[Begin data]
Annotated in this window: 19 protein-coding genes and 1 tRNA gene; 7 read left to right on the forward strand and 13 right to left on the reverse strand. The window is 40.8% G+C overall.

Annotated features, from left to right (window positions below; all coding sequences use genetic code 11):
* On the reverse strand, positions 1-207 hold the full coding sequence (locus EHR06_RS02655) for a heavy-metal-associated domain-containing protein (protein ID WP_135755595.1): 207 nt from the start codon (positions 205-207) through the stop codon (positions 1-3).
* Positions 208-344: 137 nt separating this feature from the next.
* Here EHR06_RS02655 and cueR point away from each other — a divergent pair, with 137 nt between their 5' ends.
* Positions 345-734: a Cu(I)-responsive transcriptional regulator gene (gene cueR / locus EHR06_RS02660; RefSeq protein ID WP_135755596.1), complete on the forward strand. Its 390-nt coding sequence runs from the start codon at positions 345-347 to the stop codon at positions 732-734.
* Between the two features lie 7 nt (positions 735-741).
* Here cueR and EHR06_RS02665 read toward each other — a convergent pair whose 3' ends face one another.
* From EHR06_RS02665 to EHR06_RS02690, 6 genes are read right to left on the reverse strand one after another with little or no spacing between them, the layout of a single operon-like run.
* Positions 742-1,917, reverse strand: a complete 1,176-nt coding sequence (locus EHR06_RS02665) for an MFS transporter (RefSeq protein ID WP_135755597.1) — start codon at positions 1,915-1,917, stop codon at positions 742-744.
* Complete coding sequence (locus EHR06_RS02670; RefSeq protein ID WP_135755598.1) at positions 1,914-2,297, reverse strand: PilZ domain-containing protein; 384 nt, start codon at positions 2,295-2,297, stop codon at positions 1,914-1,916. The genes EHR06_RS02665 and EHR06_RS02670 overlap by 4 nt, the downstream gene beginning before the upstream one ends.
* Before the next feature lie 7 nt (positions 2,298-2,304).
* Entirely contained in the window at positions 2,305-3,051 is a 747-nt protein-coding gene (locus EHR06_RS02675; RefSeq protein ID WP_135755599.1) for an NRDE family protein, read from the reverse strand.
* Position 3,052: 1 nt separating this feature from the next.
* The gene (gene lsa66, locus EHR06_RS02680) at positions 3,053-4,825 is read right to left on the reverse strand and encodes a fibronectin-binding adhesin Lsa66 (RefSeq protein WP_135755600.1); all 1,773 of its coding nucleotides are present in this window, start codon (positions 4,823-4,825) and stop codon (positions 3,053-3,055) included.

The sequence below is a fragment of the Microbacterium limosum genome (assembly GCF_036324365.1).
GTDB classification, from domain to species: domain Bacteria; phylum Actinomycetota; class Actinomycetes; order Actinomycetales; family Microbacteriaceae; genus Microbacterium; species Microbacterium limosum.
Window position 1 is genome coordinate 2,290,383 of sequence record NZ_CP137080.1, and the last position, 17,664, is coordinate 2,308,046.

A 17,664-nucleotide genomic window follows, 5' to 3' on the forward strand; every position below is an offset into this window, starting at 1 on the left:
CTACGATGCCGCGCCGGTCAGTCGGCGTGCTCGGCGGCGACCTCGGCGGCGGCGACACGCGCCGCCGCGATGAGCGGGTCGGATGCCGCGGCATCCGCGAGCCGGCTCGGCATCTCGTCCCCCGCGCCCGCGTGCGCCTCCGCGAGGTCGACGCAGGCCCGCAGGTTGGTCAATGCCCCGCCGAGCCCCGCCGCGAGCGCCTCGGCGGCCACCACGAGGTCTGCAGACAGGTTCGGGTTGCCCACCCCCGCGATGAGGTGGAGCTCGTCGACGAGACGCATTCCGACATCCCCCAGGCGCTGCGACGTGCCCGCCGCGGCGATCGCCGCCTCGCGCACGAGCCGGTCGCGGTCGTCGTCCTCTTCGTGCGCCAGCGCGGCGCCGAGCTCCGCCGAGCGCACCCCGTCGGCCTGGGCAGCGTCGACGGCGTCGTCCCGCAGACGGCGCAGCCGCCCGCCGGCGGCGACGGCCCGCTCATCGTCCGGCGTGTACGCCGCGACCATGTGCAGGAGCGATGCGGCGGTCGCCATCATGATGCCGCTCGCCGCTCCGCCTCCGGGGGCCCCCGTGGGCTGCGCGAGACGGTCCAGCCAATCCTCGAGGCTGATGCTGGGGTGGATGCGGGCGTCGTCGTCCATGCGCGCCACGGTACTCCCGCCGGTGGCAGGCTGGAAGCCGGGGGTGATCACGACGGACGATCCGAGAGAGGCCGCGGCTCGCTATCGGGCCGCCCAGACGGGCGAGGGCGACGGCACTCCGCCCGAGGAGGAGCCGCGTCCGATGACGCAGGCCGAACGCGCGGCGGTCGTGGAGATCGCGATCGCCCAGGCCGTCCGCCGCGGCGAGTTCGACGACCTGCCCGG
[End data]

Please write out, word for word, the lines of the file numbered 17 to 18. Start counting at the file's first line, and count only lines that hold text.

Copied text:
GTDB classification, from domain to species: domain Bacteria; phylum Actinomycetota; class Actinomycetes; order Actinomycetales; family Microbacteriaceae; genus Microbacterium; species Microbacterium limosum.
Window position 1 is genome coordinate 2,290,383 of sequence record NZ_CP137080.1, and the last position, 17,664, is coordinate 2,308,046.